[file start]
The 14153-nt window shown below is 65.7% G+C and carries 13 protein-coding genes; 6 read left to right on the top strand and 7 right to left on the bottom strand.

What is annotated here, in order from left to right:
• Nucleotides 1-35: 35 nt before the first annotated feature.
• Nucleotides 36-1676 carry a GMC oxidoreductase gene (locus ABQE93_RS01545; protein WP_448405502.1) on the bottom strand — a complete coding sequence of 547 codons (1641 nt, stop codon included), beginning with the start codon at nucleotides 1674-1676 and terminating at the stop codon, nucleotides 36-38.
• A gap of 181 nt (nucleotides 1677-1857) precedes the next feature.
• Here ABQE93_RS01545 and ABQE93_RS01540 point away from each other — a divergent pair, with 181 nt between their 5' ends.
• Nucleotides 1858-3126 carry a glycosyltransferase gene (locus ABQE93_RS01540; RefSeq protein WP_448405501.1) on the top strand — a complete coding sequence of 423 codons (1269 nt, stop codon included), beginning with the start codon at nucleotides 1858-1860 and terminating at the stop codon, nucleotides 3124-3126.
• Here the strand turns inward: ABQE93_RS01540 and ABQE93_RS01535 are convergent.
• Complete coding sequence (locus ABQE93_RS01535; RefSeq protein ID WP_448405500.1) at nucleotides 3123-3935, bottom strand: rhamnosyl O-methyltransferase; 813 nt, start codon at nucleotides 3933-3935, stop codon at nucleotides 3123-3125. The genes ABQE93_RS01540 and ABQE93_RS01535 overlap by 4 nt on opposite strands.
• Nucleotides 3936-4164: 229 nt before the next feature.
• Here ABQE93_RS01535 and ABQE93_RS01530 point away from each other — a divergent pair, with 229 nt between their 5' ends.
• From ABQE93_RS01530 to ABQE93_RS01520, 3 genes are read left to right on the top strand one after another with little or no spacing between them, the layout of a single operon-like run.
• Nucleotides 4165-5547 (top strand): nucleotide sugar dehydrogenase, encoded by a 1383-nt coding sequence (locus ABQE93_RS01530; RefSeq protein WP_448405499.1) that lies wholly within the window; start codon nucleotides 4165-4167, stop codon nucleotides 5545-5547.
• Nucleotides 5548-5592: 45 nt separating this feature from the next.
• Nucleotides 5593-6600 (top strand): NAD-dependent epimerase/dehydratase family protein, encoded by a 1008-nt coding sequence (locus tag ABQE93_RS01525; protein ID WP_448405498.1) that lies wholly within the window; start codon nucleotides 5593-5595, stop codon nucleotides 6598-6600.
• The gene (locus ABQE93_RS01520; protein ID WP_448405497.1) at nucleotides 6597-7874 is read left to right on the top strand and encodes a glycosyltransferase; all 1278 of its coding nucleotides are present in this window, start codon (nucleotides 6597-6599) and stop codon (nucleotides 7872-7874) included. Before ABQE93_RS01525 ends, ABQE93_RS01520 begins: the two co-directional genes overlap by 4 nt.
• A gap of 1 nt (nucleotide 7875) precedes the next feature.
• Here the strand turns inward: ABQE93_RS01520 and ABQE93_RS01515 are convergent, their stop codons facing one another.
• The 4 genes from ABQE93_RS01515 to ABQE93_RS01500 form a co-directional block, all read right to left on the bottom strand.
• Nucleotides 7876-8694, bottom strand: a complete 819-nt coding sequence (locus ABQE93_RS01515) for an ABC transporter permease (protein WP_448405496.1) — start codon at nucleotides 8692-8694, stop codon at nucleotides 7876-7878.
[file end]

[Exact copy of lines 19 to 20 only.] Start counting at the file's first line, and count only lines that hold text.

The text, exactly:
• The 4 genes from ABQE93_RS01515 to ABQE93_RS01500 form a co-directional block, all read right to left on the bottom strand.
• Nucleotides 7876-8694, bottom strand: a complete 819-nt coding sequence (locus ABQE93_RS01515) for an ABC transporter permease (protein WP_448405496.1) — start codon at nucleotides 8692-8694, stop codon at nucleotides 7876-7878.